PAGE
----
The Kalahari Meerkats premiers on Kenyan TV
June 30th, 2020
My Wild Africa is keeping Kenyans glued to the TV screens every Sunday afternoon and taking off their minds from the bad news about the Coronavirus pandemic. The films that are of high quality and sourced from Off the Fence, a production company that produces factual television and feature-length theatrical documentaries. Some of the selected films air for the first time on Citizen TV in Kenya on Sunday at 5:30 pm EAT.
In June, we screened the Kalahari Meerkats, an extraordinary series that follows the real-life story of a family of Meerkats known as the Gosa Gang, their passions, their loves and losses, and the secret to their survival in the harsh Kalahari Desert. Meerkats are small mammals in the mongoose family known for their upright posture. They are mostly found in the desert areas of Southern Africa. They are very social animals and live in colonies of 20 to 20 members. Most of the animals live peacefully with the meerkats but snakes and birds of prey are a nightmare. The Gosa Gang fiercely defend their home from these predators. For most Kenyans, this was the first time to see meerkats on their screens.
Meerkats in the Kalahari Desert are constantly under threat from predators at the top of the food chain. It’s not as easy to survive in the hostile Kalahari Desert especially when you are 25 to 35 cm tall. Snakes and eagles are normally the biggest threats for the meerkats. To survive, meerkats need to work together and stay vigilant living in underground burrows systems to keep them safe from harm’s way and the African heat.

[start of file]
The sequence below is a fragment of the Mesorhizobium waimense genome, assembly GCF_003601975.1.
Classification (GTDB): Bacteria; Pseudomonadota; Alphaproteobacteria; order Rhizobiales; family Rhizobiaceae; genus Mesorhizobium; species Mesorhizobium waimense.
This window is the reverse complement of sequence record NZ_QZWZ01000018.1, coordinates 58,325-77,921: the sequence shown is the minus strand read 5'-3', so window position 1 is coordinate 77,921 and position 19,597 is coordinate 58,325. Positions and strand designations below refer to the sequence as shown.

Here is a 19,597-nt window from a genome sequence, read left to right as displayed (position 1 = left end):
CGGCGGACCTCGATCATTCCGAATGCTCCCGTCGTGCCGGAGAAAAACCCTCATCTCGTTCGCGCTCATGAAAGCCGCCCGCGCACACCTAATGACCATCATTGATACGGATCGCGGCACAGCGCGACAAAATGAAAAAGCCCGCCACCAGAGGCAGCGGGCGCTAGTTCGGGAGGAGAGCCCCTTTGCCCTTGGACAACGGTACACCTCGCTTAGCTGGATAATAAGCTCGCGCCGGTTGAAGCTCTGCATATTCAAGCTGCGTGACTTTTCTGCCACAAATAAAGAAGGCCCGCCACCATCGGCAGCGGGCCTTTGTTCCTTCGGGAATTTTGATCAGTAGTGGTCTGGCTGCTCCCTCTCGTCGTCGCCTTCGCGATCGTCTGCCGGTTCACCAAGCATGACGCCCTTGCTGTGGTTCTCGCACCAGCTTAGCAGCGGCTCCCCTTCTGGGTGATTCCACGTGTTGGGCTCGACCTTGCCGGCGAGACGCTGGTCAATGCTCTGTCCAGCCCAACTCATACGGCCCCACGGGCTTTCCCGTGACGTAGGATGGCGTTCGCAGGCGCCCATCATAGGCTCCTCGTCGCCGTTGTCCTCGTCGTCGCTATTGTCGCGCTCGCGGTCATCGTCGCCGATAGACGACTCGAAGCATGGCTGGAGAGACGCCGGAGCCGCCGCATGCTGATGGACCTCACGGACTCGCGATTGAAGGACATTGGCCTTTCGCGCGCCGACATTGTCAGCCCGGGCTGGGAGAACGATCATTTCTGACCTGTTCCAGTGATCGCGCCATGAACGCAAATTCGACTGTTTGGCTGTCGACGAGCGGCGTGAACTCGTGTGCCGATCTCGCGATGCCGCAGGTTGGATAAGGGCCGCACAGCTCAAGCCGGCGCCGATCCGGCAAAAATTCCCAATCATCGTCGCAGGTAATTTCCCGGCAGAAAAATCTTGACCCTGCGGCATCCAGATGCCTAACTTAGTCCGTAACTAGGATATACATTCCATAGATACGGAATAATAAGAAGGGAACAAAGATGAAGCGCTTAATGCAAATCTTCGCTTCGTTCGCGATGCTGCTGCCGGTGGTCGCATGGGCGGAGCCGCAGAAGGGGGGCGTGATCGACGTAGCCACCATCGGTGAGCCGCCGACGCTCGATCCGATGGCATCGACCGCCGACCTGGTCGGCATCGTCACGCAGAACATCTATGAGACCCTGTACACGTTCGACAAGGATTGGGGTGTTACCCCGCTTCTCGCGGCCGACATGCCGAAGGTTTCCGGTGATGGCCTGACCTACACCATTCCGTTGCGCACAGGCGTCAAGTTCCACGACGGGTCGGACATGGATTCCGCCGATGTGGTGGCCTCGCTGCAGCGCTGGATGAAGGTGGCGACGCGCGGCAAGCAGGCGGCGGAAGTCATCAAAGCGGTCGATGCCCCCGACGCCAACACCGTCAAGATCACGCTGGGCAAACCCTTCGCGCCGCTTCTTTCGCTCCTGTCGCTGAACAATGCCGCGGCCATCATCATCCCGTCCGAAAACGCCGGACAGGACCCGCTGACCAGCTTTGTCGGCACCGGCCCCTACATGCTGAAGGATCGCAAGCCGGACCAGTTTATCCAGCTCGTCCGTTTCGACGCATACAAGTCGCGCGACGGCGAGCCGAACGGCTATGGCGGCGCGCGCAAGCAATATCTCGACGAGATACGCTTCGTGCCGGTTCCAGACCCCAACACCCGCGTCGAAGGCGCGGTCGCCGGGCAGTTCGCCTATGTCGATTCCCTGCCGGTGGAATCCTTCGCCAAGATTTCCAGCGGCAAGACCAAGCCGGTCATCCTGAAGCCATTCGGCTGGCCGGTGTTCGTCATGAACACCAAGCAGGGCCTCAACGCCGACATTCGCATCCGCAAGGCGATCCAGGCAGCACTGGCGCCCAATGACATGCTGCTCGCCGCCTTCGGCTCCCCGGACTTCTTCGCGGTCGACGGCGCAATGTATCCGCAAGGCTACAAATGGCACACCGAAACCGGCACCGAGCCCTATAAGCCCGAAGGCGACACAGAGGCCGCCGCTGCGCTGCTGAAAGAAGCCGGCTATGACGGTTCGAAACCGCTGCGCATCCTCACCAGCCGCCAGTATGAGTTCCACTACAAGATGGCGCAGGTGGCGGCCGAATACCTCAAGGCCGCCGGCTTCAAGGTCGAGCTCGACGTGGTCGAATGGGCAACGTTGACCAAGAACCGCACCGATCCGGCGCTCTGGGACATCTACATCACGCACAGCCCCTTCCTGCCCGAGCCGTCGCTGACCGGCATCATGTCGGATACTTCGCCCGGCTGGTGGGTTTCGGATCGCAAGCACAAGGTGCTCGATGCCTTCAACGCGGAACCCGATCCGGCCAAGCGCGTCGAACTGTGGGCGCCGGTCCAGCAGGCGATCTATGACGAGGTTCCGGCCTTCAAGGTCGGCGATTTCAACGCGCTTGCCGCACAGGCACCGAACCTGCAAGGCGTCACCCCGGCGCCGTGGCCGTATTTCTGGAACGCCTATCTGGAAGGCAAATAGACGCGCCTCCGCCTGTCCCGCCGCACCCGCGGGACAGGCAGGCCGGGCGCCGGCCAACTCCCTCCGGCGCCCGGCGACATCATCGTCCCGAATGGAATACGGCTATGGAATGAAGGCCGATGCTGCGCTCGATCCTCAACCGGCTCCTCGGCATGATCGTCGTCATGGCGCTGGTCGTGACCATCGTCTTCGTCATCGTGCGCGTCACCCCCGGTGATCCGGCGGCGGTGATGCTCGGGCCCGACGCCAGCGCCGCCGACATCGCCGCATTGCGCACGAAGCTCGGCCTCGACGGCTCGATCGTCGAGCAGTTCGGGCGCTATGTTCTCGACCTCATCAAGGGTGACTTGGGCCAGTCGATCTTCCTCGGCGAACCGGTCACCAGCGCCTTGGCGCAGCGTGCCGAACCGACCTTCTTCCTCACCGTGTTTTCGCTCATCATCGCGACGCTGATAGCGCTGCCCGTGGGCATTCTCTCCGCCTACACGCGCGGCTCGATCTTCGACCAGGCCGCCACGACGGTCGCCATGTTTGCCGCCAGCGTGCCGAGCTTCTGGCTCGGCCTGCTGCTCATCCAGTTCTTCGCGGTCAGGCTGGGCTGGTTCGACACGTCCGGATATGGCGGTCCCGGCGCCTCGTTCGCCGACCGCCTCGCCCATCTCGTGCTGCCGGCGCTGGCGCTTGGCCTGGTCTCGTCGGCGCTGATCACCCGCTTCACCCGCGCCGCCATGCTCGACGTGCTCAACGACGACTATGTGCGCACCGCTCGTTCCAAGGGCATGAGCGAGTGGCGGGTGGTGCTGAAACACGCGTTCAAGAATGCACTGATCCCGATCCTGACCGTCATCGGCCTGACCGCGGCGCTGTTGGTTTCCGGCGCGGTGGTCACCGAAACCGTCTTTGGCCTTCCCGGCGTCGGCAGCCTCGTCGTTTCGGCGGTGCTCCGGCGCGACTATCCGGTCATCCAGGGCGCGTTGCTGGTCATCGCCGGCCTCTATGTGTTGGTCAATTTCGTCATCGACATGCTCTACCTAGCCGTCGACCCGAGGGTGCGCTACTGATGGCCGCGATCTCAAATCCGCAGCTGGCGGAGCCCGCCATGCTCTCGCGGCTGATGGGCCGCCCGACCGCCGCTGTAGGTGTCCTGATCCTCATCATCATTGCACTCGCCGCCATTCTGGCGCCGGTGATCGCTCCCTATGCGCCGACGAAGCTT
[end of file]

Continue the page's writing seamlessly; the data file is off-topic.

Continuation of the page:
To defend themselves from, meerkats use a broad variety of calls to communicate among one another for different purposes such as to raise alarm on sighting a predator. Standing on the back legs is very important for the meerkats to watch over any impending danger. When a group of meerkats is caught in the open by a predator they will stand together to make themselves look larger and mock the intruder.
The transitioning weather changes in the Kalahari Desert brings with it a new set of challenges. During the dry period, insects dig themselves deeper into the ground as there is no water on the surface. This means that a meerkat will spend more energy to find them making themselves an easy target for predators. A meerkat’s front paws are curved and act as shovels so that they can dig their body weight in dirt fast to avoid being caught. Fortunately, meerkats get enough water from their food to survive and hence do not need to travel long distances in search of water.
The rains which mark the end of the dry season in the Kalahari Desert, comes with a new set of predators which can unsettle a family of meerkats. The new rains will give new life to the land and all its residents. Giraffes, for example, don’t pose a real threat to meerkats, but when you are at most 35 cm tall and your burrow is surrounded by gentle giants, panic will set in. A meerkat puppy may be trampled by a giraffe or they could collapse their burrow. Another threat to the meerkats during this period are leopards which prey on these small mammals.
A meerkats gestation period is 60 to 70 days where three to seven pups are born in the litter. One in three meerkats dies in the first six months in the Kalahari Desert. Meerkat pups are kept securely in a den, from where they emerge after three weeks. Finding a babysitter is not a problem when you are a meerkat. Both males and females take their turn. This increases the survival rate of the species.
Meerkats are known to share their burrows with squirrels and other mongooses, living in harmony as they do not fight for space or food. Squirrels also pose no threats and help to keep the burrow clean.
For more captivating wildlife documentaries, tune in to Citizen TV every Sunday at 5:30 pm EAT.